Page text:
Conclusion: There are multiple entities that may alter the labyrinth signal in MR, some with similar radiologic patterns. We found differences in all the sequences studied between inflammatory labyrinthitis and intracochlear neurinoma.
Limitations: A diagnosis based on imaging findings without histopathology.
Ethics: Approved by an ethics committee.
Funding: No funding was received for this work.
RPS 1008-6
Superior vestibular neuritis: improved detection using FLAIR sequence with delayed enhancement (1 hour)
Purpose: Vestibular neuritis is a secondary cause of vertigo and new imaging protocols using delayed FLAIR with double-dose of gadolinium are proposed for its diagnosis. Our aim is to demonstrate that a single dose of gadolinium is sufficient.
Methods: 33 patients with unilateral vestibular neuritis were compared to a control group. All patients underwent a FLAIR sequence one hour after intravenous injection of a single-dose of gadolinium at 1.5T. Two radiologists analysed the enhancement intensity of the superior (sup VN) and inferior vestibular nerve (inf VN), and ratios to the signal of the cerebellum were calculated (supVN/C). The statistics were performed using a Bayesian analysis.
Results: A strong enhancement of the sup VN was observed on the pathological side in 85% of patients with vestibular neuritis. The average signal intensity of the pathological sup VN (139 units ± 44) was more than two times the average intensity in the control group (58.5 units ± 5). The average ratios sup VN/C were significantly different between the pathological side in vestibular neuritis (2.43 units ± 0.63) and the control group (1.16 ± 0.14 (Pr(diff?>?0)?=?1). A delayed enhancement >71.5 units had a sensitivity of 96% and a specificity of 100% for the diagnosis of superior vestibular neuritis.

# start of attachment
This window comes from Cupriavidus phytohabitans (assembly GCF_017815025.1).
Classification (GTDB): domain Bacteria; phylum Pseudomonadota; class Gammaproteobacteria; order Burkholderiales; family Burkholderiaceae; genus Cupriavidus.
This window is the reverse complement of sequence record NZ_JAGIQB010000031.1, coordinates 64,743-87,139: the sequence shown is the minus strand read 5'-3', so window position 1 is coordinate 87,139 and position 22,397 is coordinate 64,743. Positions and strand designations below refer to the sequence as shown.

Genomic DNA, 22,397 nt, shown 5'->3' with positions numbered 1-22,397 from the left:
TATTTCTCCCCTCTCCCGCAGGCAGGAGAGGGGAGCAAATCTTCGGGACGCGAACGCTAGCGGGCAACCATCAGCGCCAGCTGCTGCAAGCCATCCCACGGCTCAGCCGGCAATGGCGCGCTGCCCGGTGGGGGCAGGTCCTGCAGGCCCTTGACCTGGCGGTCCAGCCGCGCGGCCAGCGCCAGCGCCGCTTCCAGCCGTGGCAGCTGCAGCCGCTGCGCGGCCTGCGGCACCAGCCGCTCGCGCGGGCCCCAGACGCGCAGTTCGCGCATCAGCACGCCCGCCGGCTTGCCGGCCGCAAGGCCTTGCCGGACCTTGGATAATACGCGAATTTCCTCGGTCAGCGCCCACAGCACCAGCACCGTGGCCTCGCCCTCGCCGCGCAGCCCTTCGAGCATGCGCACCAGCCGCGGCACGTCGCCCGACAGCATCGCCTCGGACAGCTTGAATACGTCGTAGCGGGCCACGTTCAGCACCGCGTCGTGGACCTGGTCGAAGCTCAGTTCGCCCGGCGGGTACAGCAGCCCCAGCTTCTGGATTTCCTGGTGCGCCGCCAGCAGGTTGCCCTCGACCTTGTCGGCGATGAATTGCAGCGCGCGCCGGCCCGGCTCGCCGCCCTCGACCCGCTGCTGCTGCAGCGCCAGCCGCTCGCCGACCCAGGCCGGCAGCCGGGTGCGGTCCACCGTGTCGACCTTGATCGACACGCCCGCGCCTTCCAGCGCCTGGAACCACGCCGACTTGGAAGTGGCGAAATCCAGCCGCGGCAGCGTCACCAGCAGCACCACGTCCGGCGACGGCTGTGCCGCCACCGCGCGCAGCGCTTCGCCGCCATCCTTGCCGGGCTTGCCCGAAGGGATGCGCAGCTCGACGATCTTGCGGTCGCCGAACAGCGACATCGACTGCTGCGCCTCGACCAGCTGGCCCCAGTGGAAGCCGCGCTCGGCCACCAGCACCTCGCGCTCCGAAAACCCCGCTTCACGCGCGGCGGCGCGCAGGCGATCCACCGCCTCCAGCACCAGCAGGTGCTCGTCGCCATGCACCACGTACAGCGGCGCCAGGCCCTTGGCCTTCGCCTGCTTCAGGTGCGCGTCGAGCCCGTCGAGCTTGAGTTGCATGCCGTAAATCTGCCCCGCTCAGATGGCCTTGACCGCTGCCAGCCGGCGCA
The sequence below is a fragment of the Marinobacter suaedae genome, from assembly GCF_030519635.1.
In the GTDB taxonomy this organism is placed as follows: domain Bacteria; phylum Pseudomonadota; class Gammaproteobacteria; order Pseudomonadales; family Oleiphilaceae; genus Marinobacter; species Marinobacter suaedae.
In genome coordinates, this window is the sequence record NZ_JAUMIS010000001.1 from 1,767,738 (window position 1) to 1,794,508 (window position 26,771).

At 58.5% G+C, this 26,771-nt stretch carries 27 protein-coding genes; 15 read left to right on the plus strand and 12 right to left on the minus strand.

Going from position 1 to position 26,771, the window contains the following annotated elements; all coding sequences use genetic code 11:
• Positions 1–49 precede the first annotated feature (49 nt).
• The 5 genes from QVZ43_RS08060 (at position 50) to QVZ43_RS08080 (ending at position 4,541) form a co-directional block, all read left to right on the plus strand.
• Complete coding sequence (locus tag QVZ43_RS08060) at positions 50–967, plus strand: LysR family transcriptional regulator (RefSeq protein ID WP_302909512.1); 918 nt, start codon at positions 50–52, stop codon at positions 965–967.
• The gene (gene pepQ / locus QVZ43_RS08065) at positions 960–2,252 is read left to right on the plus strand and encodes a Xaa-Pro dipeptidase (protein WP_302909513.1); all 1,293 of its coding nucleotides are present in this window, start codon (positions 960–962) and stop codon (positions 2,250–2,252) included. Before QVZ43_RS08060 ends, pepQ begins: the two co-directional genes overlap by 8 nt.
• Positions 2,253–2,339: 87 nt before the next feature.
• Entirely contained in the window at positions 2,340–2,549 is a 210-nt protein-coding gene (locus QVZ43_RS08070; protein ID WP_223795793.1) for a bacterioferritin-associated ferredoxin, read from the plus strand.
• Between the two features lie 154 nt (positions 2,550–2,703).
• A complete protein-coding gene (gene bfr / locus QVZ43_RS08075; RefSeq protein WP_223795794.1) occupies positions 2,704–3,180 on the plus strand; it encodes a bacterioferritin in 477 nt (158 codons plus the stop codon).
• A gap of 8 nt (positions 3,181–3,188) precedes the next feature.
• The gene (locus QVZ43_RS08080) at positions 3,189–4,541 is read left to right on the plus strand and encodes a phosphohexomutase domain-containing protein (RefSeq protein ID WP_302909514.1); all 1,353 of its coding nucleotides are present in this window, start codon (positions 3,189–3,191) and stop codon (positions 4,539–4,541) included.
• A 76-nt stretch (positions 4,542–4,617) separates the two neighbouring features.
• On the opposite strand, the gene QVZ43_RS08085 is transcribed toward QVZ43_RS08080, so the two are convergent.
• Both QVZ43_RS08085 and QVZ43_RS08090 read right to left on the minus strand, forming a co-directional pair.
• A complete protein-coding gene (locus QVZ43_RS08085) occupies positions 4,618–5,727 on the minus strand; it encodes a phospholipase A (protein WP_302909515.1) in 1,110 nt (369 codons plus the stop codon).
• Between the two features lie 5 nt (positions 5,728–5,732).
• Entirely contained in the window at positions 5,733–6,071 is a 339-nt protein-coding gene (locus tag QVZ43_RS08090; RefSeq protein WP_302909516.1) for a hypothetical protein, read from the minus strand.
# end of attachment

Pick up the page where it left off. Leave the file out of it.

Conclusion: A delayed FLAIR sequence, acquired one hour after a single-dose of gadolinium injection, is a useful method for the diagnosis of vestibular neuritis. An enhancement of the sup VN >71.5 units was in favour of the diagnosis.
Limitations: A study on more patients should be performed to confirm the findings.
Ethics: The ethics committee of our institution approved the study (FC/ 2017-29) and it was registered on clinicaltrials.gov (NCT03452410).
Funding: No funding was received for this work.
RPS 1008-7
The length of the organ of Corti in humankind: a meta-analysis study
Purpose: The review question was: what is the length of the Corti organ (OC) in humankind?
Current studies offered that cochlear size might affect implant success in patients with hearing loss.